Majority of Clinical Trials Don’t Provide Meaningful Evidence
The largest comprehensive analysis of ClinicalTrials.gov finds that clinical trials are falling short of producing high-quality evidence needed to guide medical decision-making.
The analysis, published today in the Journal of the American Medical Association, found the majority of clinical trials is small, and there are significant differences among methodical approaches, including randomizing, blinding and the use of data monitoring committees.
This is a critical issue as medical studies continue to leave quite a bit to be desired. Even more importantly the failure to systemically study and share evidence of effectiveness once treatments are authorized leaves a great deal to be desired. On top of leaving quite a bit to be desired, the consequences are serious. If we make mistakes for example in how we date fossils it matters but it is unlikely to cause people their lives or health. Failure to adequately manage and analyze health care experiments may very well cost people their health or lives.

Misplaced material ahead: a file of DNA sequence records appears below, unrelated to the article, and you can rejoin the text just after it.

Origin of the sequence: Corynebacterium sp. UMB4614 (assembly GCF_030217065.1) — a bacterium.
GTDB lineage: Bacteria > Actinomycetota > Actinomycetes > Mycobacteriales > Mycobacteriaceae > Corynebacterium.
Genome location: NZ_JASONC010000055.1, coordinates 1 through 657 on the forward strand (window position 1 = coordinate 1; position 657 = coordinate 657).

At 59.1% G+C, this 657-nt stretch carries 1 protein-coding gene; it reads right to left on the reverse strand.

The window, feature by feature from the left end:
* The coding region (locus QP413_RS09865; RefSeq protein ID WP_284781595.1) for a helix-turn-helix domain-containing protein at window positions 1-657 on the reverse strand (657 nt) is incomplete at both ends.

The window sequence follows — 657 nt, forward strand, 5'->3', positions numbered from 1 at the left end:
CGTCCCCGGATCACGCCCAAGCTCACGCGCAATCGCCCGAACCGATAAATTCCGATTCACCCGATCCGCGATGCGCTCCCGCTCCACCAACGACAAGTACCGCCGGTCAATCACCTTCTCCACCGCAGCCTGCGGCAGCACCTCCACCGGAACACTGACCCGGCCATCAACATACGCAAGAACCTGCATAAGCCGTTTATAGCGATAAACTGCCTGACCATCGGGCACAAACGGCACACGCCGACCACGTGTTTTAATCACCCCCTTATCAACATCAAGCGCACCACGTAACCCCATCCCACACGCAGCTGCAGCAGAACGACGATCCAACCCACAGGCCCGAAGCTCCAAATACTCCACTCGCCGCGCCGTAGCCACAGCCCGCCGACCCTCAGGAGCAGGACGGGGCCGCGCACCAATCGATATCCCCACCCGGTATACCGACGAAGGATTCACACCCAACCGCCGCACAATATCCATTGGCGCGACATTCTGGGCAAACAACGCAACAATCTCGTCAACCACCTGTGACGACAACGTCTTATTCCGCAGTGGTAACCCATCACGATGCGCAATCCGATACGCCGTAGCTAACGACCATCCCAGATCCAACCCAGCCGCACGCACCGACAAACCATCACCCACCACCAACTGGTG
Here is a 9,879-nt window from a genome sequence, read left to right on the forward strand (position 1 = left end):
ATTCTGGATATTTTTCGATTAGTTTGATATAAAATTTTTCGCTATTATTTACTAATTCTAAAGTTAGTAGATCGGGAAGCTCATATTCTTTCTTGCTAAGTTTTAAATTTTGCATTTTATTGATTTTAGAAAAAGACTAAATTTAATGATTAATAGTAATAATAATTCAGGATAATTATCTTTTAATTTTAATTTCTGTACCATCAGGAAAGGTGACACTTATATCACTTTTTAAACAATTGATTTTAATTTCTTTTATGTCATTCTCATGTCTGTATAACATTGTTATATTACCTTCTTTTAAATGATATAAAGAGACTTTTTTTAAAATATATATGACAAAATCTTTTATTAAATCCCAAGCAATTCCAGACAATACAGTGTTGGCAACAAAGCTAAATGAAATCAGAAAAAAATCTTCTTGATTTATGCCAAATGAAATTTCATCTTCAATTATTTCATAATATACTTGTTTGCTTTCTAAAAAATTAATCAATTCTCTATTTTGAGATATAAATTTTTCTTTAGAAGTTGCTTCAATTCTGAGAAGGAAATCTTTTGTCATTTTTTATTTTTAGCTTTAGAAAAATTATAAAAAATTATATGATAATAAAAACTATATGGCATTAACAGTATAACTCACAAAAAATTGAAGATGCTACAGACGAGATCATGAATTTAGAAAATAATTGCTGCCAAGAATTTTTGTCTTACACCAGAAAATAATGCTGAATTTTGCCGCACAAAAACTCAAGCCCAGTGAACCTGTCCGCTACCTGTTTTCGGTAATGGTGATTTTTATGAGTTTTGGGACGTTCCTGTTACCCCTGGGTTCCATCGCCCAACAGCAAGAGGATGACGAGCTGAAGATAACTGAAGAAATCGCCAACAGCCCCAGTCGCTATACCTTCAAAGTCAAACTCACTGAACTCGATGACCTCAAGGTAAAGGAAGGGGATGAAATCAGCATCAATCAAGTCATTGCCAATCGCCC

“Our analysis raises questions about the best methods for generating evidence, as well as the capacity of the clinical trials enterprise to supply sufficient amounts of high quality evidence to ensure confidence in guideline recommendations,” said Robert Califf, MD, first author of the paper, vice chancellor for clinical research at Duke University Medical Center, and director of the Duke Translational Medicine Institute.
The analysis was conducted by the Clinical Trials Transformation Initiative (CTTI), a public-private partnership founded by the Food and Drug Administration (FDA) and Duke. It extends the usability of the data in ClinicalTrials.gov for research by placing the data through September 27, 2010 into a database structured to facilitate aggregate analysis.